John F. Finney, Philadelphia, for appellant.
Henry W. A. Hanson, Jr., Harrisburg, for appellee.
Before Rhodes, P. J., and Hirt, Reno, Dithrich, Ross and Arnold, JJ.
[ 166 Pa. Super. Page 511]
In this divorce action the wife alleged cruelty and indignities. The master reported the evidence established indignities only and on that ground recommended a divorce. The court below overruled respondent's exceptions, adopted the findings and conclusions of the master, and entered a decree of absolute divorce in favor of libellant.
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Libellant's testimony indicated that she did not consider her life endangered by her husband's alleged cruelties. She testified she controlled him on at least one occasion 'by staring him in the face and showed him that I had no fear.' The complaint of cruelties will not be further considered.
While physical attacks may not be of sufficient violence so as to constitute cruelties they may be considered with other acts in connection with the charge of indignities. Troianowski v. Troianowski, 155 Pa. Super. 110, 38 A.2d 367. That charge was established provided libellant's testimony is believed. The master concluded the weight of the credible testimony rested with libellant and her failure to call supporting witnesses was neither fatal nor sufficient to discredit her testimony. While we are not bound by his findings, his conclusion upon the credibility of witnesses must be given the fullest consideration and should not be lightly disregarded. Brown v. Brown, 163 Pa. Super. 490, 63 A.2d 130; Boughter v. Boughter, 164 Pa. Super. 574, 67 A.2d 812.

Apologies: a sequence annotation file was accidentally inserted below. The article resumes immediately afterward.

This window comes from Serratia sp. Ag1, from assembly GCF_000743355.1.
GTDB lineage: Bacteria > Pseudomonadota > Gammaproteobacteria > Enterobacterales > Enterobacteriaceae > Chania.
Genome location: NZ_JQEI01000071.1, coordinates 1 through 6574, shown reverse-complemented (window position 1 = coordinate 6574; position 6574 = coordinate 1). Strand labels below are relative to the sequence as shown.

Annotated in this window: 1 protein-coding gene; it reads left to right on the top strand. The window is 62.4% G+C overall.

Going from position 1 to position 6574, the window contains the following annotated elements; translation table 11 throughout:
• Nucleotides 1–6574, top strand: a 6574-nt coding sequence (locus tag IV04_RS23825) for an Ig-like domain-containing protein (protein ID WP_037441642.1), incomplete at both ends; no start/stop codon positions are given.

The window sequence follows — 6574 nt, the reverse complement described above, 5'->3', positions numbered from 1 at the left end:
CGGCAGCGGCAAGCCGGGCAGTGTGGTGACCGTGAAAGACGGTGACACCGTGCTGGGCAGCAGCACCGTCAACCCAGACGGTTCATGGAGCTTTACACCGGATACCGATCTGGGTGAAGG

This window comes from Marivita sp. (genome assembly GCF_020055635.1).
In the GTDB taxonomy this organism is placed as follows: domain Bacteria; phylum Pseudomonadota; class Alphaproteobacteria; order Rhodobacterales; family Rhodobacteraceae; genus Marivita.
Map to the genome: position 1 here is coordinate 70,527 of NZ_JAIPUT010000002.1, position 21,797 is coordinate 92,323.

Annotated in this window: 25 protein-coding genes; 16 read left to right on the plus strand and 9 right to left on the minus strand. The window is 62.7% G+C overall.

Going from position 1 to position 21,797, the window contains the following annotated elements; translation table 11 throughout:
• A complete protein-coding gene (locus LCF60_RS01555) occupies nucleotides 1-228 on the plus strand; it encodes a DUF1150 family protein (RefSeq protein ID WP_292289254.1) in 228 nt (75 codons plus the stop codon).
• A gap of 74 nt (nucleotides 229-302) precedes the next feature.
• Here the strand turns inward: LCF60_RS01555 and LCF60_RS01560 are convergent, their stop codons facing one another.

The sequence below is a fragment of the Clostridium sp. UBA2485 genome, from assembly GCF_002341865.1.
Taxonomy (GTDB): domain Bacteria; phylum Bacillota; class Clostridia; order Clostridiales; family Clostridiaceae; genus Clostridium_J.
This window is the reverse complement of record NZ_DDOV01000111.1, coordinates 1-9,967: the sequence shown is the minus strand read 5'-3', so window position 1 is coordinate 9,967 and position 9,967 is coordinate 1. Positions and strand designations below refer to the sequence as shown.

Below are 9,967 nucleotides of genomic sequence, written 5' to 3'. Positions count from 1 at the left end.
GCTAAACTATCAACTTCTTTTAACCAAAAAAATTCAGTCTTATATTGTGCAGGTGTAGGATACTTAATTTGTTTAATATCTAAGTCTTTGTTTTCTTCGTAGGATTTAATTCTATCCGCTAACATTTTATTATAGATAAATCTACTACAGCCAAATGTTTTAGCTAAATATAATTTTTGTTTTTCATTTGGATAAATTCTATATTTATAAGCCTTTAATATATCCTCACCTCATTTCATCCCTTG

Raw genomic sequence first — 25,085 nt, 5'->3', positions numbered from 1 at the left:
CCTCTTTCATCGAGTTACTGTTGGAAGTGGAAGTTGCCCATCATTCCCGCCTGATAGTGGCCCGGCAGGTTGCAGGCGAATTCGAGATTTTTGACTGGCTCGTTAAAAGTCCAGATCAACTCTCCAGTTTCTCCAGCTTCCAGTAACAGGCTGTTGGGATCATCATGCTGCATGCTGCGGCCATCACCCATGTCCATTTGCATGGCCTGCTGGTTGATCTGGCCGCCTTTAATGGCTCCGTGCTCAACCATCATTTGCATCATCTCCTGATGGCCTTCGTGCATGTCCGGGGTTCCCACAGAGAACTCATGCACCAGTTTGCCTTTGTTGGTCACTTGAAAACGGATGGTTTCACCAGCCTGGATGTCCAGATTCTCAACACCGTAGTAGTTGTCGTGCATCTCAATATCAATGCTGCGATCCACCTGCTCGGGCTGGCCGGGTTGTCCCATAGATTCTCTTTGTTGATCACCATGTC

The master had the advantage of seeing and hearing the parties and their witnesses and observing their appearance and demeanor while testifying whereas we are confined to the printed record. '[T]he demeanor of witnesses is the very touchstone of credibility' and may well be the deciding factor in appraising truthworthiness. Smith v. Smith, 157 Pa. Super. 582, 584, 43 A.2d 371, 372. A careful and independent review of the record discloses no sound basis for rejecting the master's conclusion and the decree will be affirmed.
Stated succinctly, the parties were married in 1936 and separated August 22, 1947. At the time of the hearing libellant was 33 years of age and respondent 15 years her senior. One child was born of the marriage. Libellant testified she and her husband owned and operated a confectionery store and that on two occasions respondent
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threw a candy scoop at her merely because she was talking to customers. He also kicked her in the stomach while she was pregnant because she had not properly raised the awning. Respondent denied these allegations insisting they had only 'minor arguments' and gallantly stated 'If I kick her in the stomach the baby was gone.' When respondent was questioned relative to his wife's charge of irregular sexual relations his reply was 'That is the ...